On Friday, June 16, the U.S. Department of Justice released the results of its two-year investigation into the Minneapolis Police Department. They analyzed about 187,000 traffic stops spanning five years, from November 2016 to August 2022. The DOJ’s findings were front- page news nationwide. And while they may have come as a shock to some, to people living in Minneapolis, the results were hardly surprising.
For the first time in the history of the DOJ, the department found that the MPD disproportionately stops both Black and Native American residents. The report found that police stop Black people 6.5 times more often than whites, and Native Americans 7.9 times more often.
It was not, however, the first time that a local study had found evidence of bias. In fact, the DOJ’s results validate similar findings by the ACLU of Minnesota in 2015 – the year before the date range examined by the Department of Justice.
Unsurprisingly, the MPD’s racial bias and harm does not stop there. The DOJ found that Minneapolis police disproportionately use excessive force against Black and Native American residents during traffic and pedestrian stops – often in situations where it is unjustified and unnecessary. Instances of excessive force routinely involve the use of dangerous techniques and weapons against people who are alleged to have committed petty offenses, and sometimes no offense at all.
In particular, the DOJ found that MPD used dangerous neck restraints in nearly 200 instances between 2016 and 2022, and 44 of those instances did not result in any arrest. A significant number of these instances occurred after George Floyd was murdered using this same technique.
The report contains a multitude of anecdotes that vividly and specifically illustrate the rampant, racist abuse at MPD. We encourage everyone to read the stories and understand what these statistics look like in our lives, in practice.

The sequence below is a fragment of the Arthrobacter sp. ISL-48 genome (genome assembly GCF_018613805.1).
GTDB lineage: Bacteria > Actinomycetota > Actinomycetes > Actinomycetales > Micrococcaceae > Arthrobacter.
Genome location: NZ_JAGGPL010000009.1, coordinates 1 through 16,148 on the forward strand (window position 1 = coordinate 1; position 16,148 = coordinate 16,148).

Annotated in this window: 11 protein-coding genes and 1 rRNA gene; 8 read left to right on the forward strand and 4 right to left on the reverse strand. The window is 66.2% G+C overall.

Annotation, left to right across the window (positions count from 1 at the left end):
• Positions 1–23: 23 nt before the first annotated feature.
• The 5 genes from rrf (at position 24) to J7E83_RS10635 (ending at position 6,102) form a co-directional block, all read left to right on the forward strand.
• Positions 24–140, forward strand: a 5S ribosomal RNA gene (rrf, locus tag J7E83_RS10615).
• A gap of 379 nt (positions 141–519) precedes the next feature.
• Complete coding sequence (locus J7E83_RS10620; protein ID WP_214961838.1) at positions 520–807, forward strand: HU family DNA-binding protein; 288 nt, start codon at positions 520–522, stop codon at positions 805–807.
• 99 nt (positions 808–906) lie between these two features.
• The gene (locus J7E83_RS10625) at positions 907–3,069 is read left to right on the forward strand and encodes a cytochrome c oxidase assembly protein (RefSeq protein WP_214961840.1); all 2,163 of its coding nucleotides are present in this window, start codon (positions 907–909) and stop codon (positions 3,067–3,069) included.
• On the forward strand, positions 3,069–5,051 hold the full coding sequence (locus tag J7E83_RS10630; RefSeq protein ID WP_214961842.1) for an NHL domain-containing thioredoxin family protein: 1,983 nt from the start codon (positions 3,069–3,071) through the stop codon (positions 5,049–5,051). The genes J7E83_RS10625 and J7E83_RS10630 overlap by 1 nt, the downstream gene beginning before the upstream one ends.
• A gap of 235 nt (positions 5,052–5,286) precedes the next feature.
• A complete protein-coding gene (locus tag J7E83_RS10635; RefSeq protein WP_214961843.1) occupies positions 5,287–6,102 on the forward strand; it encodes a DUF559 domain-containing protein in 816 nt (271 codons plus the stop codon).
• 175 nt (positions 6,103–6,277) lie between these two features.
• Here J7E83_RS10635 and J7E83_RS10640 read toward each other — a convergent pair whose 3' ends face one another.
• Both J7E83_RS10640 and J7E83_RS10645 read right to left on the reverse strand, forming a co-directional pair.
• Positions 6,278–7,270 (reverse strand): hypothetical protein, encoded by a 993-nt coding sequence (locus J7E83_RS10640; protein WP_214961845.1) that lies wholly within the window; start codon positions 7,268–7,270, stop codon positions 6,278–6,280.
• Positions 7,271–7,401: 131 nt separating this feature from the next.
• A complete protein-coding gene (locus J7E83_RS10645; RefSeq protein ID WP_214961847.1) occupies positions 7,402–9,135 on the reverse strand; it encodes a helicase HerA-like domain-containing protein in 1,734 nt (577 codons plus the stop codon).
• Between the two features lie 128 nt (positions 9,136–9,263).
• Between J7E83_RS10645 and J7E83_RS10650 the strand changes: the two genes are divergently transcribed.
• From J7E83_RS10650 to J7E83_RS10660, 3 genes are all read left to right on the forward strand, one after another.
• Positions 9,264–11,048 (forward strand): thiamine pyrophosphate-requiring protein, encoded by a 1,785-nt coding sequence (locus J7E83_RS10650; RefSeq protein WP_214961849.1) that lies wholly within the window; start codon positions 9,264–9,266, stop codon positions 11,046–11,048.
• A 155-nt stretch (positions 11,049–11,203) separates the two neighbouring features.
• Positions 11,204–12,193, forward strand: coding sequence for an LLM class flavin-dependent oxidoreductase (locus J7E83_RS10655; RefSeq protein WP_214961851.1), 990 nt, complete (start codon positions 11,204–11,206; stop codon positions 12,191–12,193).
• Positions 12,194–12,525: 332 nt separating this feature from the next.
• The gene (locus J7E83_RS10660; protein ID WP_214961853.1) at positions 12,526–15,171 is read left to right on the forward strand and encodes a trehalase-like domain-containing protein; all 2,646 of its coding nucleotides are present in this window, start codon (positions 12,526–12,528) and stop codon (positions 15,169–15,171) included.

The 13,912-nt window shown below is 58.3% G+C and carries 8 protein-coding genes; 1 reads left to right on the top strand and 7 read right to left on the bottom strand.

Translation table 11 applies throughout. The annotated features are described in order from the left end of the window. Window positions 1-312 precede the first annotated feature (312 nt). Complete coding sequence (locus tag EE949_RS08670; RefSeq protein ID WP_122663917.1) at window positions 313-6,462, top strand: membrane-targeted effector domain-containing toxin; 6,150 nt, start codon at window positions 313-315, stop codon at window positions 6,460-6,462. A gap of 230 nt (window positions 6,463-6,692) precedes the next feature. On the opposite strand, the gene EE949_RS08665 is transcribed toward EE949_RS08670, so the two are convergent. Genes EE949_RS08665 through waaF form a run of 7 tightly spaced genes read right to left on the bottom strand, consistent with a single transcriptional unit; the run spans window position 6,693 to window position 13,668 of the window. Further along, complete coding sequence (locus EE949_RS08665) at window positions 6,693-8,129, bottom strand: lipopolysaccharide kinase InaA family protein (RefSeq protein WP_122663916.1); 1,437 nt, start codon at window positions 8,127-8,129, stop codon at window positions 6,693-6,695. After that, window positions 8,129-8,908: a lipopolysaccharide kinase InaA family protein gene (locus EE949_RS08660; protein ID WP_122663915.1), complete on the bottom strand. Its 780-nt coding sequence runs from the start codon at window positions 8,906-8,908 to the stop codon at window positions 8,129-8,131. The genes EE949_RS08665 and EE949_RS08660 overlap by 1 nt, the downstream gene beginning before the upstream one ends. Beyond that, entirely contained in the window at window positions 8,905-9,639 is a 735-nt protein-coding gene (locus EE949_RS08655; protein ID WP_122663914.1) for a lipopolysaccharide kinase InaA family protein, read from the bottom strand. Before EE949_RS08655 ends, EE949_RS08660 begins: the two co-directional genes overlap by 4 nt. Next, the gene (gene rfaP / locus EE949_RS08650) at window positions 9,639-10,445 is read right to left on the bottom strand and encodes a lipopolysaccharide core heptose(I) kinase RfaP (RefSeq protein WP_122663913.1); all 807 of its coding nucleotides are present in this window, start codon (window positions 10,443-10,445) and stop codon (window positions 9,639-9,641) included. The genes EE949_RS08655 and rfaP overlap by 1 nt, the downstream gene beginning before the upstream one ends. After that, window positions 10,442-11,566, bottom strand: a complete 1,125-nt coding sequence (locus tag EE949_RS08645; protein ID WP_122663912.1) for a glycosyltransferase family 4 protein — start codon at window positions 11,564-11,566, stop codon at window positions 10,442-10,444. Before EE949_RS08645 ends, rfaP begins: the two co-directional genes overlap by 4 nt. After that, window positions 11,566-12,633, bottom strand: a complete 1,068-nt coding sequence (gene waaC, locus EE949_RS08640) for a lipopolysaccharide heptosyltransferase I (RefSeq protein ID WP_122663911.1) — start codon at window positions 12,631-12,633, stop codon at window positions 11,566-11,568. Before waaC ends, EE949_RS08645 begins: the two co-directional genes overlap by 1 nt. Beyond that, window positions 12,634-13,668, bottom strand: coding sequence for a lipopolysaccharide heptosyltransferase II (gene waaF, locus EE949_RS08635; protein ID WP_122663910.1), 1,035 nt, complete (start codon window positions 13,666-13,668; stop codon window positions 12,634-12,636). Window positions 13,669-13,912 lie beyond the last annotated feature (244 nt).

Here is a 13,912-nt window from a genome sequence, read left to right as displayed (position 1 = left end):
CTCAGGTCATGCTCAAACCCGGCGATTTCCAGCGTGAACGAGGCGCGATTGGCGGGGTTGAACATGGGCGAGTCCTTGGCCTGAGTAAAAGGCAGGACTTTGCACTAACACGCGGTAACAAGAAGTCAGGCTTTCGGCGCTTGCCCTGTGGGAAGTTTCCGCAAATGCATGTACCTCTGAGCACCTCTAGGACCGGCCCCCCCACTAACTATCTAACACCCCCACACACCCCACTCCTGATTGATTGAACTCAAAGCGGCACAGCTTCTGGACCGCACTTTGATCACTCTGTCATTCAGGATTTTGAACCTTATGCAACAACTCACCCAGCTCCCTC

For Minnesota Freedom Fund, the report highlights what our staff and clients have long known. It also underscores the importance of transparency into all aspects of the criminal legal system. And the public outrage following the report’s release suggests reasons why policing and carceral institutions might wish to keep incriminating data out of the public eye.
This is exactly what is happening in Minnesota with pre-trial data. Even in the face of public records requests, Minnesota courts are shielding data showing the number of people incarcerated pre-trial because they cannot afford bail, the lengths of their incarceration, and the racial disparities that exist in pre-trial jail populations, length of detention, and bail amounts assigned.
Just as it’s critical that the public have access to DOJ’s findings with respect to MPD, it’s essential that our community have a window into what happens to our neighbors – again, disproportionately Black and Native – after they are stopped, searched, and arrested by our racist, biased police department. In many cases, the arrests described in the report are followed by long periods of pre-trial detention, often because those individuals are unable to pay bail amounts assigned to them.
Pre-trial detention is the next step in a process the DOJ has found to be dangerous and racially biased. Unfortunately, pre-trial jailing in Minnesota reflects a nationwide status quo, and does not currently receive the attention and scrutiny to which MPD has been subject. But that doesn’t mean jails and courts should be allowed to operate in the dark, outside of public view and protected from scrutiny.
We have the power to fight for full transparency. Minnesota Freedom Fund Action supports legislation that would require Minnesota counties to make an annual report of their pre-trial data to the state legislature, so that our pre-trial system can face the same scrutiny to which MPD has been subjected. Subscribe to our email list to receive updates about our ongoing fight for data transparency at the Minnesota Legislature, and visit the DOJ website to read the full investigation.